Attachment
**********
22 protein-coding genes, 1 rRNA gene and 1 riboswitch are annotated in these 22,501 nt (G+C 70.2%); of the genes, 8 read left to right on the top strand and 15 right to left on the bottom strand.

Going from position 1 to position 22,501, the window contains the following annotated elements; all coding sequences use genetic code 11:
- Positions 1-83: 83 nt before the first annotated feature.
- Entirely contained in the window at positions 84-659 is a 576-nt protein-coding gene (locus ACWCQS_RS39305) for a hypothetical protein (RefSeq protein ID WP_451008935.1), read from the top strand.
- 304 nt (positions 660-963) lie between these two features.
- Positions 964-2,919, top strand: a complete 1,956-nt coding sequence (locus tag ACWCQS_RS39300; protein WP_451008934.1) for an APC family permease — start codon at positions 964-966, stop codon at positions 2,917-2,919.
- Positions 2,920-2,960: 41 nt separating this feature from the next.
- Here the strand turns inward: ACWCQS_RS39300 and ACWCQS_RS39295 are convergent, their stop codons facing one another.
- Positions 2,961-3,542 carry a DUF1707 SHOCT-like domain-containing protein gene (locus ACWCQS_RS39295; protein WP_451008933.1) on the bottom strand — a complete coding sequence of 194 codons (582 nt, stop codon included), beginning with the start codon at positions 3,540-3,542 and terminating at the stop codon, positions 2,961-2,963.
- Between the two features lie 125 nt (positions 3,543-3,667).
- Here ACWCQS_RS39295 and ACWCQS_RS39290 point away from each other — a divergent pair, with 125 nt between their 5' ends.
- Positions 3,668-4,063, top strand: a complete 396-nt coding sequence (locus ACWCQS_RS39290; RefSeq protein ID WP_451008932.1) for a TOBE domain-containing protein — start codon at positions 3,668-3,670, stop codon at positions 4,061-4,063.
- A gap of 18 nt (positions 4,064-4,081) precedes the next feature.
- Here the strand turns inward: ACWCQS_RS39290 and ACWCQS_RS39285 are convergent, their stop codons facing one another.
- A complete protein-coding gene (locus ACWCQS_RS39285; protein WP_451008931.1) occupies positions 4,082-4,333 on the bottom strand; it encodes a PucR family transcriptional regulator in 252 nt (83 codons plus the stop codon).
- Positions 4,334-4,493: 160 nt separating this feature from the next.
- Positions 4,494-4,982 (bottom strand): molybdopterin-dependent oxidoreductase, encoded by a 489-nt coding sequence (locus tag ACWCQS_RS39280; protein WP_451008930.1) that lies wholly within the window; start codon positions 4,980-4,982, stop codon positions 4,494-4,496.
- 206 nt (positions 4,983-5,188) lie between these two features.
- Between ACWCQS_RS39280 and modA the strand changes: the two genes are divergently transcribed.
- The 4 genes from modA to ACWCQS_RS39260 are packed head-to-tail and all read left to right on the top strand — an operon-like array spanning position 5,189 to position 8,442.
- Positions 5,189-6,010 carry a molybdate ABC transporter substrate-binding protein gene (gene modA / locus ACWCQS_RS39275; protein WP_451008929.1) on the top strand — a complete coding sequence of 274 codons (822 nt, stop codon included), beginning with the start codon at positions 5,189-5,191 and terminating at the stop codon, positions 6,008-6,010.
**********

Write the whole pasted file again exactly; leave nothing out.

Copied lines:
22 protein-coding genes, 1 rRNA gene and 1 riboswitch are annotated in these 22,501 nt (G+C 70.2%); of the genes, 8 read left to right on the top strand and 15 right to left on the bottom strand.

Going from position 1 to position 22,501, the window contains the following annotated elements; all coding sequences use genetic code 11:
- Positions 1-83: 83 nt before the first annotated feature.
- Entirely contained in the window at positions 84-659 is a 576-nt protein-coding gene (locus ACWCQS_RS39305) for a hypothetical protein (RefSeq protein ID WP_451008935.1), read from the top strand.
- 304 nt (positions 660-963) lie between these two features.
- Positions 964-2,919, top strand: a complete 1,956-nt coding sequence (locus tag ACWCQS_RS39300; protein WP_451008934.1) for an APC family permease — start codon at positions 964-966, stop codon at positions 2,917-2,919.
- Positions 2,920-2,960: 41 nt separating this feature from the next.
- Here the strand turns inward: ACWCQS_RS39300 and ACWCQS_RS39295 are convergent, their stop codons facing one another.
- Positions 2,961-3,542 carry a DUF1707 SHOCT-like domain-containing protein gene (locus ACWCQS_RS39295; protein WP_451008933.1) on the bottom strand — a complete coding sequence of 194 codons (582 nt, stop codon included), beginning with the start codon at positions 3,540-3,542 and terminating at the stop codon, positions 2,961-2,963.
- Between the two features lie 125 nt (positions 3,543-3,667).
- Here ACWCQS_RS39295 and ACWCQS_RS39290 point away from each other — a divergent pair, with 125 nt between their 5' ends.
- Positions 3,668-4,063, top strand: a complete 396-nt coding sequence (locus ACWCQS_RS39290; RefSeq protein ID WP_451008932.1) for a TOBE domain-containing protein — start codon at positions 3,668-3,670, stop codon at positions 4,061-4,063.
- A gap of 18 nt (positions 4,064-4,081) precedes the next feature.
- Here the strand turns inward: ACWCQS_RS39290 and ACWCQS_RS39285 are convergent, their stop codons facing one another.
- A complete protein-coding gene (locus ACWCQS_RS39285; protein WP_451008931.1) occupies positions 4,082-4,333 on the bottom strand; it encodes a PucR family transcriptional regulator in 252 nt (83 codons plus the stop codon).
- Positions 4,334-4,493: 160 nt separating this feature from the next.
- Positions 4,494-4,982 (bottom strand): molybdopterin-dependent oxidoreductase, encoded by a 489-nt coding sequence (locus tag ACWCQS_RS39280; protein WP_451008930.1) that lies wholly within the window; start codon positions 4,980-4,982, stop codon positions 4,494-4,496.
- 206 nt (positions 4,983-5,188) lie between these two features.
- Between ACWCQS_RS39280 and modA the strand changes: the two genes are divergently transcribed.
- The 4 genes from modA to ACWCQS_RS39260 are packed head-to-tail and all read left to right on the top strand — an operon-like array spanning position 5,189 to position 8,442.
- Positions 5,189-6,010 carry a molybdate ABC transporter substrate-binding protein gene (gene modA / locus ACWCQS_RS39275; protein WP_451008929.1) on the top strand — a complete coding sequence of 274 codons (822 nt, stop codon included), beginning with the start codon at positions 5,189-5,191 and terminating at the stop codon, positions 6,008-6,010.